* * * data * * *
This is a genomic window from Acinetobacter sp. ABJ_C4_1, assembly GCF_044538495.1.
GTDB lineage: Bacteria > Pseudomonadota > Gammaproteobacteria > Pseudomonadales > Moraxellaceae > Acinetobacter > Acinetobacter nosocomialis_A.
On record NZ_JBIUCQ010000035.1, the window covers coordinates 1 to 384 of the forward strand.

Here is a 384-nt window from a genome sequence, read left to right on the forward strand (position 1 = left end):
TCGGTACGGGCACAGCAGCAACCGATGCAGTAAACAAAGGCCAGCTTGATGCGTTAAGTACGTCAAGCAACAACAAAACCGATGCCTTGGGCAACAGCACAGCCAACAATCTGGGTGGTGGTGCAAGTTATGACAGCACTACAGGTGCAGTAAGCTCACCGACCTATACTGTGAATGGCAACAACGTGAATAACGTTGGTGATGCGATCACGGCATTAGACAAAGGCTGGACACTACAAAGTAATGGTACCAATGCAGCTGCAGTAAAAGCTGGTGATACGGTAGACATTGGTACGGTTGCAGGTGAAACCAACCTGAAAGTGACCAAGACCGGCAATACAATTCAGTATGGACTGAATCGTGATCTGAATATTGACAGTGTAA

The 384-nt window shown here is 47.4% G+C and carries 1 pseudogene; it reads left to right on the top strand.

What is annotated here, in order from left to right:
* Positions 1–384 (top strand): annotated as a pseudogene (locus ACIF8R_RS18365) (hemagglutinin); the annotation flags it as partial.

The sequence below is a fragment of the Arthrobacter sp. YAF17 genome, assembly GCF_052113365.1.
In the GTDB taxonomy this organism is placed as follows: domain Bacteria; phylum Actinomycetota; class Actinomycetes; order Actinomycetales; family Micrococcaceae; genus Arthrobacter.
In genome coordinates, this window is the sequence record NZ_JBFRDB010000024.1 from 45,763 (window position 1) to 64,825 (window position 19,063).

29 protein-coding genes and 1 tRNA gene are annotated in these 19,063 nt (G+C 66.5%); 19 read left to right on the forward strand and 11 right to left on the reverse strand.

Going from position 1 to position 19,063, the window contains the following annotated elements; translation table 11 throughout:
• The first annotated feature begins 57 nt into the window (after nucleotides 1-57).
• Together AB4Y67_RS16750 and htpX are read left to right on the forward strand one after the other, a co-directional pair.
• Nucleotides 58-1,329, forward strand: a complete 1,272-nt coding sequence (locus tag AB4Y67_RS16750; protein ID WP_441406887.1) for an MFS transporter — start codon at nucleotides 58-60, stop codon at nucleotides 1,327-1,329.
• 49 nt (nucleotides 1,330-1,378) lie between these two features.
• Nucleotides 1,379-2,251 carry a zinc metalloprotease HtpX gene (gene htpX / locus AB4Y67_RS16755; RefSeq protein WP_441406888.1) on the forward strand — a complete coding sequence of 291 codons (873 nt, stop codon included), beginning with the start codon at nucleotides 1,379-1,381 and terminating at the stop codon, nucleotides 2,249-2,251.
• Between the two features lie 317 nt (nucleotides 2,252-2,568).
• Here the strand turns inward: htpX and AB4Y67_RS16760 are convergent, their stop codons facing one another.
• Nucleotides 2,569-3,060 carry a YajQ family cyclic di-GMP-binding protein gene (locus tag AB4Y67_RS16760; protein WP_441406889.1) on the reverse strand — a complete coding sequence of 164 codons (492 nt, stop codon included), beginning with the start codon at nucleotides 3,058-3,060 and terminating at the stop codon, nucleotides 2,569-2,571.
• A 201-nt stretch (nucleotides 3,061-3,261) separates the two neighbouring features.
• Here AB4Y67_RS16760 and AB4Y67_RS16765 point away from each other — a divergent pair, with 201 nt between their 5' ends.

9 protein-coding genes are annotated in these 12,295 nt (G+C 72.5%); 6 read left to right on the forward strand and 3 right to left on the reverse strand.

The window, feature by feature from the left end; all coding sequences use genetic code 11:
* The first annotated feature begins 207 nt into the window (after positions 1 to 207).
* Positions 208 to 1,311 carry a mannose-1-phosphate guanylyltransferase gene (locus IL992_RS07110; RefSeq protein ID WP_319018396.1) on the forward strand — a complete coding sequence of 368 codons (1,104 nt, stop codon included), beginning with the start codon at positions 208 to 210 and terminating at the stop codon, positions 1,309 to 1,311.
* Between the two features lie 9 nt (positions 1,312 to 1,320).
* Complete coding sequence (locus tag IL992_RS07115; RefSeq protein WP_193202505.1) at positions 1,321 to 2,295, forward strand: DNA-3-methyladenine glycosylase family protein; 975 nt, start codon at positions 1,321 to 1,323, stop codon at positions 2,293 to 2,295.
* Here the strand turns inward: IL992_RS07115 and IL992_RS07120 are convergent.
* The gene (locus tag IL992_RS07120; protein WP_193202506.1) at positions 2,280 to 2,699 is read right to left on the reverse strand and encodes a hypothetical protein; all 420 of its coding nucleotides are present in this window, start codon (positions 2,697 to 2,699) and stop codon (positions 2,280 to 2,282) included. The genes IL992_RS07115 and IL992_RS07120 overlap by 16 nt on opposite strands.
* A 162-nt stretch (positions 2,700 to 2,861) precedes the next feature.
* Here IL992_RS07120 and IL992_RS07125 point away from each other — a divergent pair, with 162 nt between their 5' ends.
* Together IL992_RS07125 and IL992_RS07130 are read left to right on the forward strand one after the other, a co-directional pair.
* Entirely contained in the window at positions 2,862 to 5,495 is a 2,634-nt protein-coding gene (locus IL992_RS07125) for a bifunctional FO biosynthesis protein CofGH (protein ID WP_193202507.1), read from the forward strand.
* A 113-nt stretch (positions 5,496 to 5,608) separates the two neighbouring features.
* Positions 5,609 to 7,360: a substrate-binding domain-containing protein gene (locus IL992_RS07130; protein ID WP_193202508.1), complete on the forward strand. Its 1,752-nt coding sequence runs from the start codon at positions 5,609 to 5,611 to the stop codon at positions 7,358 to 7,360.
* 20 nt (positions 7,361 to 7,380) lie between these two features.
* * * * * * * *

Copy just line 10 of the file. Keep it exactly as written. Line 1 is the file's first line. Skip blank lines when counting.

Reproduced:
In the GTDB taxonomy this organism is placed as follows: domain Bacteria; phylum Actinomycetota; class Actinomycetes; order Actinomycetales; family Micrococcaceae; genus Arthrobacter.